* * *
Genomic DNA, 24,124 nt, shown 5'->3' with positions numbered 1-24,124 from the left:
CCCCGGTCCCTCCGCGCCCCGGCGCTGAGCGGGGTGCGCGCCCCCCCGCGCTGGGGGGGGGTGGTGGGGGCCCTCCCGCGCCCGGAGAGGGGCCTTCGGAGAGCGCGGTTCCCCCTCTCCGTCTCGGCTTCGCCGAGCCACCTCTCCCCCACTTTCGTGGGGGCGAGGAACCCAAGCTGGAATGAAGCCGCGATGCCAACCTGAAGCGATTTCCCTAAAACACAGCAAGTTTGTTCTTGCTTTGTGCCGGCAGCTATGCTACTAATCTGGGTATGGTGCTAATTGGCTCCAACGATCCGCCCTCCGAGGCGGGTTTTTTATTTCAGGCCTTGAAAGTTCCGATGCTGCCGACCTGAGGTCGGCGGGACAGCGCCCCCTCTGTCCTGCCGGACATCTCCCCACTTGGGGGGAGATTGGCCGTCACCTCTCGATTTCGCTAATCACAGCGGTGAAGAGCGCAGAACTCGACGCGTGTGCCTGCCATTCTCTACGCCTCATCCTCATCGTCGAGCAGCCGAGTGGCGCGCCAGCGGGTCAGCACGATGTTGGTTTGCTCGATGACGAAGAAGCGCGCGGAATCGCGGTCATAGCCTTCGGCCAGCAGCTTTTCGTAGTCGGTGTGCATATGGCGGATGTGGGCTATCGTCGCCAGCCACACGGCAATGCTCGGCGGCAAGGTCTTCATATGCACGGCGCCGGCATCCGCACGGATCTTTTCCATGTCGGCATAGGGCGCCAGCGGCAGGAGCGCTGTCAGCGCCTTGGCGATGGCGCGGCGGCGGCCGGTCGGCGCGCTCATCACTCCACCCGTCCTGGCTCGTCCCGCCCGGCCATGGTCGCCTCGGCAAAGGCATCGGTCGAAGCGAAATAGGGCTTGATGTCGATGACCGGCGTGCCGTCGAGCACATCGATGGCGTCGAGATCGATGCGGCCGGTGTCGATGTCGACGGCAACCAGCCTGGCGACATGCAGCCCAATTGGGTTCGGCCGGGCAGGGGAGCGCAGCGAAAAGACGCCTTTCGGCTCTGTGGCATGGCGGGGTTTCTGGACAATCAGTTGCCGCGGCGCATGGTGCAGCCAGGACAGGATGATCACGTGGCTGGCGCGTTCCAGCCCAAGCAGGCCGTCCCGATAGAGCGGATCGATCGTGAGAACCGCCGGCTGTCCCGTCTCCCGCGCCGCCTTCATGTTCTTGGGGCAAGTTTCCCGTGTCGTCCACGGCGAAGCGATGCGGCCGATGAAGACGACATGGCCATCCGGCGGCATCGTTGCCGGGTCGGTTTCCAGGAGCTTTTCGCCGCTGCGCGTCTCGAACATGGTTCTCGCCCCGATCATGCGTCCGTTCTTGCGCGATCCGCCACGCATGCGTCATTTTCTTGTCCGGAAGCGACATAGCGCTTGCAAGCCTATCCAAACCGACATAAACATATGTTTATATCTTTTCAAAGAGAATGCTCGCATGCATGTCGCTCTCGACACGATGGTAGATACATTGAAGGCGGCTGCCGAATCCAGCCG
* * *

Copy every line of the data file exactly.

Genomic DNA, 24,124 nt, shown 5'->3' with positions numbered 1-24,124 from the left:
CCCCGGTCCCTCCGCGCCCCGGCGCTGAGCGGGGTGCGCGCCCCCCCGCGCTGGGGGGGGGTGGTGGGGGCCCTCCCGCGCCCGGAGAGGGGCCTTCGGAGAGCGCGGTTCCCCCTCTCCGTCTCGGCTTCGCCGAGCCACCTCTCCCCCACTTTCGTGGGGGCGAGGAACCCAAGCTGGAATGAAGCCGCGATGCCAACCTGAAGCGATTTCCCTAAAACACAGCAAGTTTGTTCTTGCTTTGTGCCGGCAGCTATGCTACTAATCTGGGTATGGTGCTAATTGGCTCCAACGATCCGCCCTCCGAGGCGGGTTTTTTATTTCAGGCCTTGAAAGTTCCGATGCTGCCGACCTGAGGTCGGCGGGACAGCGCCCCCTCTGTCCTGCCGGACATCTCCCCACTTGGGGGGAGATTGGCCGTCACCTCTCGATTTCGCTAATCACAGCGGTGAAGAGCGCAGAACTCGACGCGTGTGCCTGCCATTCTCTACGCCTCATCCTCATCGTCGAGCAGCCGAGTGGCGCGCCAGCGGGTCAGCACGATGTTGGTTTGCTCGATGACGAAGAAGCGCGCGGAATCGCGGTCATAGCCTTCGGCCAGCAGCTTTTCGTAGTCGGTGTGCATATGGCGGATGTGGGCTATCGTCGCCAGCCACACGGCAATGCTCGGCGGCAAGGTCTTCATATGCACGGCGCCGGCATCCGCACGGATCTTTTCCATGTCGGCATAGGGCGCCAGCGGCAGGAGCGCTGTCAGCGCCTTGGCGATGGCGCGGCGGCGGCCGGTCGGCGCGCTCATCACTCCACCCGTCCTGGCTCGTCCCGCCCGGCCATGGTCGCCTCGGCAAAGGCATCGGTCGAAGCGAAATAGGGCTTGATGTCGATGACCGGCGTGCCGTCGAGCACATCGATGGCGTCGAGATCGATGCGGCCGGTGTCGATGTCGACGGCAACCAGCCTGGCGACATGCAGCCCAATTGGGTTCGGCCGGGCAGGGGAGCGCAGCGAAAAGACGCCTTTCGGCTCTGTGGCATGGCGGGGTTTCTGGACAATCAGTTGCCGCGGCGCATGGTGCAGCCAGGACAGGATGATCACGTGGCTGGCGCGTTCCAGCCCAAGCAGGCCGTCCCGATAGAGCGGATCGATCGTGAGAACCGCCGGCTGTCCCGTCTCCCGCGCCGCCTTCATGTTCTTGGGGCAAGTTTCCCGTGTCGTCCACGGCGAAGCGATGCGGCCGATGAAGACGACATGGCCATCCGGCGGCATCGTTGCCGGGTCGGTTTCCAGGAGCTTTTCGCCGCTGCGCGTCTCGAACATGGTTCTCGCCCCGATCATGCGTCCGTTCTTGCGCGATCCGCCACGCATGCGTCATTTTCTTGTCCGGAAGCGACATAGCGCTTGCAAGCCTATCCAAACCGACATAAACATATGTTTATATCTTTTCAAAGAGAATGCTCGCATGCATGTCGCTCTCGACACGATGGTAGATACATTGAAGGCGGCTGCCGAATCCAGCCG